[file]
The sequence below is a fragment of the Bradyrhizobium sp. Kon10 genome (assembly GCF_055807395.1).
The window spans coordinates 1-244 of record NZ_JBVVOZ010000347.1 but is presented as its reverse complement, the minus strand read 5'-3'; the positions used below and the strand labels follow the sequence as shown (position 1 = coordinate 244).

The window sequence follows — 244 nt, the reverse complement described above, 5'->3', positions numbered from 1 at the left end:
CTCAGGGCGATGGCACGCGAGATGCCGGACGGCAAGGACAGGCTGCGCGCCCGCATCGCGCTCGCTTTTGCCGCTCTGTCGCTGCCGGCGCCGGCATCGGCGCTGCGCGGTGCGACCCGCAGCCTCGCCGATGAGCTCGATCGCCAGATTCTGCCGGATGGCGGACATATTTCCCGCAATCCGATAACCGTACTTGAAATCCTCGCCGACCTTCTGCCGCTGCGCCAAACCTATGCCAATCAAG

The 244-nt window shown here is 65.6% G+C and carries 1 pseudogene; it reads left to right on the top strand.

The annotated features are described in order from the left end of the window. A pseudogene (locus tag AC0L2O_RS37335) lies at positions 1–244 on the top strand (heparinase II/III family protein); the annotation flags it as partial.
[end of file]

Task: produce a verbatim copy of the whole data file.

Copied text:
The sequence below is a fragment of the Bradyrhizobium sp. Kon10 genome (assembly GCF_055807395.1).
The window spans coordinates 1-244 of record NZ_JBVVOZ010000347.1 but is presented as its reverse complement, the minus strand read 5'-3'; the positions used below and the strand labels follow the sequence as shown (position 1 = coordinate 244).

The window sequence follows — 244 nt, the reverse complement described above, 5'->3', positions numbered from 1 at the left end:
CTCAGGGCGATGGCACGCGAGATGCCGGACGGCAAGGACAGGCTGCGCGCCCGCATCGCGCTCGCTTTTGCCGCTCTGTCGCTGCCGGCGCCGGCATCGGCGCTGCGCGGTGCGACCCGCAGCCTCGCCGATGAGCTCGATCGCCAGATTCTGCCGGATGGCGGACATATTTCCCGCAATCCGATAACCGTACTTGAAATCCTCGCCGACCTTCTGCCGCTGCGCCAAACCTATGCCAATCAAG

The 244-nt window shown here is 65.6% G+C and carries 1 pseudogene; it reads left to right on the top strand.

The annotated features are described in order from the left end of the window. A pseudogene (locus tag AC0L2O_RS37335) lies at positions 1–244 on the top strand (heparinase II/III family protein); the annotation flags it as partial.